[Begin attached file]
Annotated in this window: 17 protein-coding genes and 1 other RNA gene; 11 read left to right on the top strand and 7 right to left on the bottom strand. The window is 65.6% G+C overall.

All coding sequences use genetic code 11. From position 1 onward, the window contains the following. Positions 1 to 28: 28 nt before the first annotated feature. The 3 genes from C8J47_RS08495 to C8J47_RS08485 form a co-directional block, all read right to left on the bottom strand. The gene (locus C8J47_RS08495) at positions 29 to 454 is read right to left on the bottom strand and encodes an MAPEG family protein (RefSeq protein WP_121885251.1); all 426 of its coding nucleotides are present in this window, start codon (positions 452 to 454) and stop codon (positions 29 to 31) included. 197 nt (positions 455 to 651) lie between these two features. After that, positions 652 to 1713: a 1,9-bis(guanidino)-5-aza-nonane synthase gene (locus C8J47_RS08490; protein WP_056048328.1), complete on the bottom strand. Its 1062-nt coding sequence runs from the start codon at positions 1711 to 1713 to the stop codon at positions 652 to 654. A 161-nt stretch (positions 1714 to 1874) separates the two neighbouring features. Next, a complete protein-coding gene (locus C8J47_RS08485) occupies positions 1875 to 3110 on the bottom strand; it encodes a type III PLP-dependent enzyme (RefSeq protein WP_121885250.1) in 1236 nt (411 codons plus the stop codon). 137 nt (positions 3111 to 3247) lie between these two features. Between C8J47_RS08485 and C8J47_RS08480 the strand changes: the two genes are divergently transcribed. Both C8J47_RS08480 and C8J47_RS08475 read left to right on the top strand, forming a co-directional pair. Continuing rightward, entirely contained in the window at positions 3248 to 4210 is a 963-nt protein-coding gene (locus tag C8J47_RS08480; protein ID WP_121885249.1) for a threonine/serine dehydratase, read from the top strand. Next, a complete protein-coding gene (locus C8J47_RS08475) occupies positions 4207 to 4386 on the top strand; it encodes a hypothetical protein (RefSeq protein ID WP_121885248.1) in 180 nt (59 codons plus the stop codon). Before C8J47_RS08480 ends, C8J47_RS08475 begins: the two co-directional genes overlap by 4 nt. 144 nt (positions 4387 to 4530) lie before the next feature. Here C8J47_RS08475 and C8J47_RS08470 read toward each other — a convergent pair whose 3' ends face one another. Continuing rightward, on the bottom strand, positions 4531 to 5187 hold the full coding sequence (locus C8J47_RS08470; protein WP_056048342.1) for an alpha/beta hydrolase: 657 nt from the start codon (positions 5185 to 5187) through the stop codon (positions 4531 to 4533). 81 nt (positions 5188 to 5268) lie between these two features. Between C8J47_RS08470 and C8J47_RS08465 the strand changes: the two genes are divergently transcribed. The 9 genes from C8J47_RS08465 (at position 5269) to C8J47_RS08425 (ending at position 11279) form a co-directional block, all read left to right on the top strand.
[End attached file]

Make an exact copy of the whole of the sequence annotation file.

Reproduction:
Annotated in this window: 17 protein-coding genes and 1 other RNA gene; 11 read left to right on the top strand and 7 right to left on the bottom strand. The window is 65.6% G+C overall.

All coding sequences use genetic code 11. From position 1 onward, the window contains the following. Positions 1 to 28: 28 nt before the first annotated feature. The 3 genes from C8J47_RS08495 to C8J47_RS08485 form a co-directional block, all read right to left on the bottom strand. The gene (locus C8J47_RS08495) at positions 29 to 454 is read right to left on the bottom strand and encodes an MAPEG family protein (RefSeq protein WP_121885251.1); all 426 of its coding nucleotides are present in this window, start codon (positions 452 to 454) and stop codon (positions 29 to 31) included. 197 nt (positions 455 to 651) lie between these two features. After that, positions 652 to 1713: a 1,9-bis(guanidino)-5-aza-nonane synthase gene (locus C8J47_RS08490; protein WP_056048328.1), complete on the bottom strand. Its 1062-nt coding sequence runs from the start codon at positions 1711 to 1713 to the stop codon at positions 652 to 654. A 161-nt stretch (positions 1714 to 1874) separates the two neighbouring features. Next, a complete protein-coding gene (locus C8J47_RS08485) occupies positions 1875 to 3110 on the bottom strand; it encodes a type III PLP-dependent enzyme (RefSeq protein WP_121885250.1) in 1236 nt (411 codons plus the stop codon). 137 nt (positions 3111 to 3247) lie between these two features. Between C8J47_RS08485 and C8J47_RS08480 the strand changes: the two genes are divergently transcribed. Both C8J47_RS08480 and C8J47_RS08475 read left to right on the top strand, forming a co-directional pair. Continuing rightward, entirely contained in the window at positions 3248 to 4210 is a 963-nt protein-coding gene (locus tag C8J47_RS08480; protein ID WP_121885249.1) for a threonine/serine dehydratase, read from the top strand. Next, a complete protein-coding gene (locus C8J47_RS08475) occupies positions 4207 to 4386 on the top strand; it encodes a hypothetical protein (RefSeq protein ID WP_121885248.1) in 180 nt (59 codons plus the stop codon). Before C8J47_RS08480 ends, C8J47_RS08475 begins: the two co-directional genes overlap by 4 nt. 144 nt (positions 4387 to 4530) lie before the next feature. Here C8J47_RS08475 and C8J47_RS08470 read toward each other — a convergent pair whose 3' ends face one another. Continuing rightward, on the bottom strand, positions 4531 to 5187 hold the full coding sequence (locus C8J47_RS08470; protein WP_056048342.1) for an alpha/beta hydrolase: 657 nt from the start codon (positions 5185 to 5187) through the stop codon (positions 4531 to 4533). 81 nt (positions 5188 to 5268) lie between these two features. Between C8J47_RS08470 and C8J47_RS08465 the strand changes: the two genes are divergently transcribed. The 9 genes from C8J47_RS08465 (at position 5269) to C8J47_RS08425 (ending at position 11279) form a co-directional block, all read left to right on the top strand.